When my daughter was one she would drop her food all over the floor. I would clean it up.
When my daughter was two she would throw play dough all over the room. I would clean it up.
When my daughter was three she would pull all her toys out and leave them everywhere. I would clean it up.
Now my daughter is four. She still drops her food, leaves her toys out and occasionally draws where she isn’t supposed to. I still clean it up.
You are probably thinking I live in a crazy house where anything and everything get thrown everywhere. Where the kids rule the roost and I’m their servant. But this is not how we live. Far from it.
And you are probably thinking that she is definitely old enough now to clean up after herself. That she needs to do it to learn responsibility, to learn respect, to learn to not do the same thing again. THAT THERE NEEDS TO BE CONSEQUENCES!
Here’s the thing. (Well, a few things)
1. Our expectations of our kids are too high.
Small people are going to spill things. They are going to throw things around. They are going to wear their muddy boots in the house.
2. Our kids experience the world differently than we do.
One person’s mess is another person’s science experiment….or art project…or future snack.
and the real kicker:
3. We actually don’t need to teach our kids anything for them to learn.
Yes, if my kids make a mess I clean it up. Sometimes I invite them to help if they want to. But the answer is allowed to be no.
Instead of worrying about teaching them a lesson I model cleaning up after ourselves. I model keeping a tidy home. I model helping them when they need help, even if they haven’t asked for it.
Young children will learn responsibility, they will learn respect, they will learn to help others. They just won’t learn these things by being forced to clean up spilled drinks or bits of play dough, by being dictated ultimatums or arbitrary if/then scenarios like not being able to go outside until their toys are put away.
How they will learn it is from WATCHING YOU. And they are always watching, and listening. Always.
They will learn by seeing you model these things for them, over and over again. Model respect, model helpfulness, model gratitude. Live your life as the adult you want them to become.
If something about my kids’ mess frustrates me then I know it’s something I need to change, it’s MY frustration.
So if your child draws on the walls then put the markers away when you are not there to supervise. If your child dumps their toys everywhere and it takes too long to clean them up then give some thought to how many toys you have. If your child drops food from their high chair every time she eats and it bothers you then consider changing the seating arrangements. Make the changes you need to make to lower your frustration level.
And just stop. Take a deep breath. Put the idea of “logical consequences” aside. Seriously. Even the biggest mess you can imagine does not need consequences. Arbitrary rules like one toy must be put away before another is used or if/then scenarios such as they can’t go outside until they pick up their shoes will do nothing to help them become the people you hope they will be.
Instead just be the person you want them to be. Work on yourself instead of working on them.
And trust them. They will get there. It might not be when they are four or five or seven but they WILL grow into the well-rounded people you want them to be, because that is what they will know.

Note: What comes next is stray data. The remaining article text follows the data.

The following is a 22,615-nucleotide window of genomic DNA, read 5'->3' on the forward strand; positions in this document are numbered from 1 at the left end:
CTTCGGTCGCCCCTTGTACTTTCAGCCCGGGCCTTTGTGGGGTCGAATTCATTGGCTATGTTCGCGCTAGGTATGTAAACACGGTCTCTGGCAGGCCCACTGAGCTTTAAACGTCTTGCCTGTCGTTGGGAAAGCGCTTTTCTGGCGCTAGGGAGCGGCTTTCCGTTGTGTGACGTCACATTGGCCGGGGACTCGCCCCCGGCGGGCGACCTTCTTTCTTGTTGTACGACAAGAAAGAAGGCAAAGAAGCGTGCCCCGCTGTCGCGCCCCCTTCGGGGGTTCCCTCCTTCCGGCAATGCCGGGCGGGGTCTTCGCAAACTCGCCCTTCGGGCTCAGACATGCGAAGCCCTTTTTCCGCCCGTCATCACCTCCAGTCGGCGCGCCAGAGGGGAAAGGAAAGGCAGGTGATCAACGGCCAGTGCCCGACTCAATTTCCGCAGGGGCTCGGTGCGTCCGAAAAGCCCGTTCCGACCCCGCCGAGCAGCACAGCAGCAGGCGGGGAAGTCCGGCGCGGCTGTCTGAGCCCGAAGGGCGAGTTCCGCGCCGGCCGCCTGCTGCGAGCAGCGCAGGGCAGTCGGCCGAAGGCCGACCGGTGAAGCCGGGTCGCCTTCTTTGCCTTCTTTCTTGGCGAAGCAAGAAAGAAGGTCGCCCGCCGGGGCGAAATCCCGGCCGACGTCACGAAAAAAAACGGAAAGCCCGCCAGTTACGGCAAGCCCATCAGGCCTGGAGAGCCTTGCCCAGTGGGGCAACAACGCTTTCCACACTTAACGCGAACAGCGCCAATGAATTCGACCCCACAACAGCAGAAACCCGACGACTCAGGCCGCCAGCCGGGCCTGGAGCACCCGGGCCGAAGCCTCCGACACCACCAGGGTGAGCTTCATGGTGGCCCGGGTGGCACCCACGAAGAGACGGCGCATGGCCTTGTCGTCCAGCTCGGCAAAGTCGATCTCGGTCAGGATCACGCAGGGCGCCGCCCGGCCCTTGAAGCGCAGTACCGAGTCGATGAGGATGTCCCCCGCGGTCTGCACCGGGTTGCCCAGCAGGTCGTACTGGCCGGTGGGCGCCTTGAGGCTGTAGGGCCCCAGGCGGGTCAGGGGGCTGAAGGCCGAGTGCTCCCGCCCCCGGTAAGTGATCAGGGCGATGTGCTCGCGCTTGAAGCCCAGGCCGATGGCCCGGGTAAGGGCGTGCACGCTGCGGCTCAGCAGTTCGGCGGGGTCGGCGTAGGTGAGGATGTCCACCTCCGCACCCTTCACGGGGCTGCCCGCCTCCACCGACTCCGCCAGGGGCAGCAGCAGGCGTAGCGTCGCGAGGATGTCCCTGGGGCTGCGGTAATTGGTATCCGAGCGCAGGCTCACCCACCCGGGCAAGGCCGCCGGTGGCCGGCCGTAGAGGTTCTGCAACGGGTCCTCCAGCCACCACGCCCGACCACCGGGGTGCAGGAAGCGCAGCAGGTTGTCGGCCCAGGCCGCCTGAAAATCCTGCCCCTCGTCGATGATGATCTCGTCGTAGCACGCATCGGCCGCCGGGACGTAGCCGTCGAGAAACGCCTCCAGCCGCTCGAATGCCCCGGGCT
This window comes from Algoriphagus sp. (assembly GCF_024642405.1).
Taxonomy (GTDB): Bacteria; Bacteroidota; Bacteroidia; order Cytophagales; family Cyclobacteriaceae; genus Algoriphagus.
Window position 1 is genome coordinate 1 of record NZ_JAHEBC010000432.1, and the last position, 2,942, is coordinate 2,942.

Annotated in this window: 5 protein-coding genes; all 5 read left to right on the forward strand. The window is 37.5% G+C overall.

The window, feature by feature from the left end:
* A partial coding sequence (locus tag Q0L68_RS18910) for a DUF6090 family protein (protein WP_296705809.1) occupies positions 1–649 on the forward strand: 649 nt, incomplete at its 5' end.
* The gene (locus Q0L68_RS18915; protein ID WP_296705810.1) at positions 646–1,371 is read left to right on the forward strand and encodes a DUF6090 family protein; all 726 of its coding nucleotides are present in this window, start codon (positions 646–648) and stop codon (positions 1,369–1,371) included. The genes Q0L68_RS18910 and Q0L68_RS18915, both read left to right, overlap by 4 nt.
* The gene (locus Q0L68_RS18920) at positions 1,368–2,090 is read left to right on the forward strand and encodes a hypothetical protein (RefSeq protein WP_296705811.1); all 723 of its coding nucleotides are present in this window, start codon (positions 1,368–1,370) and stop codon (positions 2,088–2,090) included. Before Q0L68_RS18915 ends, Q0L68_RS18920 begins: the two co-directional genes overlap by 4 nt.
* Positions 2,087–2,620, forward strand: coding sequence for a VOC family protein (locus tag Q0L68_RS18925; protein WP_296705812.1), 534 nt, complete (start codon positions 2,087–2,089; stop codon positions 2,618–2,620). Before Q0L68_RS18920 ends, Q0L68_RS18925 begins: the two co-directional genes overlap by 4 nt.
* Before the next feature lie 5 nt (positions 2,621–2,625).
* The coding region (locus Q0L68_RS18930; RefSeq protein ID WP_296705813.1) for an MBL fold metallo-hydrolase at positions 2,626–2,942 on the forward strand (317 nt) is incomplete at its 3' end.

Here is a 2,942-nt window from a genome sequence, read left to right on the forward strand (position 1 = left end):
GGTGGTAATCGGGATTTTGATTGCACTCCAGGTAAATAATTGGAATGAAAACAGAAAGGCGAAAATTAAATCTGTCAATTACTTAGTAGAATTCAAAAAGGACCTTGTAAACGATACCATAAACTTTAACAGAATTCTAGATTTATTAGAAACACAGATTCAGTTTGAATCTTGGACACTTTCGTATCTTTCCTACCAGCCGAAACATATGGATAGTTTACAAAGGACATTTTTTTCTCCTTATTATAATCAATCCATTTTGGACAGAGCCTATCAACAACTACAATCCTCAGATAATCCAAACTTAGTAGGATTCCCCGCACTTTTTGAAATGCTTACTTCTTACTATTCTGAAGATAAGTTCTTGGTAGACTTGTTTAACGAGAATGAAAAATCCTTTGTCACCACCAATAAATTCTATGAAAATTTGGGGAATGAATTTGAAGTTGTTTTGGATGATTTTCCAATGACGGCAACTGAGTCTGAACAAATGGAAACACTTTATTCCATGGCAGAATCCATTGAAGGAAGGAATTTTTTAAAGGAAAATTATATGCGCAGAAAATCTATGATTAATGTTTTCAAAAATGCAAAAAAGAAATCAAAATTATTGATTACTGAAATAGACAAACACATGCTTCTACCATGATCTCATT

I trust my daughter. Some days she already takes pride in helping us clean up our living spaces. Other days she throws her blueberries all over the living room floor because they are too squishy.
So some days I smile and watch her sweep the floor and put away our shoes, and on the other days I clean up the blueberries and decide not to give them as a living room snack for the next little while.
I will keep cleaning up my four year old’s messes. And it will be the same when she’s five and even when she’s ten.
It’s all good. She will get there. I will show her the way.
Montessori is great, but it is teacher driven, not necessarily driven by the child. My child’s playroom is his playroom. It is not mine. I have never pushed my guy to clean up. He sees me cleaning up and on his own at times will run around and clean all by himself. And Montessori is not a “democratic” space. My ome is my child’ home. He gets a say.
Yes. I agree with modeling behavior. As a mother of 8, I have noticed that my children learn a lot more from modeled behavior than anything else.
That’s great to hear, Natashia, especially from a mother of 8!❤
I enjoy some of your articles, but couldn’t disagree any more with this idea. Watching is powerful, but doing is how real learning occurs. There is power in cleaning up ones own mess, even at the age of 3. A prepared environment will allow a child to play purposefully, but when that environment is disturbed, it empowers a little one to be able to clean it up again. The Montessori curriculum teaches their 2 and 3 year olds to clean their dishes, make a bed, and sweep the floor, but because it is to shame them or deny them their childhood, but to empower them to be self-sufficient. Doing is more powerful than watching.
What are you going to do when your child doesn’t want to? Force them? Punish them? By leading by example and modeling joy while cleaning, they will eventually choose to do the tidying because it just becomes part of who they are. It isn’t seen as a chore, negative or punishment, but as part of the process of play, at their own pace. In Montessori, yes
…they do those things.
They also say never interrupt a child’s play in order to clean or tidy up a previous activity. They say play is a child’s work and that we should just quietly pop the activity away or clean the mess.
They set up those “work” type activities to provide real life experiences, yes, but not to enforce those experiences.